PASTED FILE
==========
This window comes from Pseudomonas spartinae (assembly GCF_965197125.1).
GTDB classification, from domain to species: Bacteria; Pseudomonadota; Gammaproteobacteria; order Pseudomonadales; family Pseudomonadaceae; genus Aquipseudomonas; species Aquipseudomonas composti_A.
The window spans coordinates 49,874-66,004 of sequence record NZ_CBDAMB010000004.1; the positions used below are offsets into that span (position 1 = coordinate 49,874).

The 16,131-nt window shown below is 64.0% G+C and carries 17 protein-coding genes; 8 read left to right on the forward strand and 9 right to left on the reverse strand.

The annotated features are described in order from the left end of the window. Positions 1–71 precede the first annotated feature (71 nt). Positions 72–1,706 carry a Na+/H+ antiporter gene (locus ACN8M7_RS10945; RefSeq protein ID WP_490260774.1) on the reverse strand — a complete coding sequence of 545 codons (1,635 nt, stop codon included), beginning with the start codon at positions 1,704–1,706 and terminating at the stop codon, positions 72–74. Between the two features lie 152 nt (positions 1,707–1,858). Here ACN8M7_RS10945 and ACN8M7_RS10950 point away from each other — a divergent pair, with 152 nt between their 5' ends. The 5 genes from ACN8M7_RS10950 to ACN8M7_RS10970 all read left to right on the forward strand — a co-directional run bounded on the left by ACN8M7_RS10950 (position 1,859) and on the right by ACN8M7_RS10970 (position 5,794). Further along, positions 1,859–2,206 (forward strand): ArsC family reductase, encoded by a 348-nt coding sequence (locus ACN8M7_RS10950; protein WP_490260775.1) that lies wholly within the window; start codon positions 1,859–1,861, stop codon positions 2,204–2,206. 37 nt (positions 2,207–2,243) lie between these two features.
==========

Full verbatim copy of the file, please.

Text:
This window comes from Pseudomonas spartinae (assembly GCF_965197125.1).
GTDB classification, from domain to species: Bacteria; Pseudomonadota; Gammaproteobacteria; order Pseudomonadales; family Pseudomonadaceae; genus Aquipseudomonas; species Aquipseudomonas composti_A.
The window spans coordinates 49,874-66,004 of sequence record NZ_CBDAMB010000004.1; the positions used below are offsets into that span (position 1 = coordinate 49,874).

The 16,131-nt window shown below is 64.0% G+C and carries 17 protein-coding genes; 8 read left to right on the forward strand and 9 right to left on the reverse strand.

The annotated features are described in order from the left end of the window. Positions 1–71 precede the first annotated feature (71 nt). Positions 72–1,706 carry a Na+/H+ antiporter gene (locus ACN8M7_RS10945; RefSeq protein ID WP_490260774.1) on the reverse strand — a complete coding sequence of 545 codons (1,635 nt, stop codon included), beginning with the start codon at positions 1,704–1,706 and terminating at the stop codon, positions 72–74. Between the two features lie 152 nt (positions 1,707–1,858). Here ACN8M7_RS10945 and ACN8M7_RS10950 point away from each other — a divergent pair, with 152 nt between their 5' ends. The 5 genes from ACN8M7_RS10950 to ACN8M7_RS10970 all read left to right on the forward strand — a co-directional run bounded on the left by ACN8M7_RS10950 (position 1,859) and on the right by ACN8M7_RS10970 (position 5,794). Further along, positions 1,859–2,206 (forward strand): ArsC family reductase, encoded by a 348-nt coding sequence (locus ACN8M7_RS10950; protein WP_490260775.1) that lies wholly within the window; start codon positions 1,859–1,861, stop codon positions 2,204–2,206. 37 nt (positions 2,207–2,243) lie between these two features.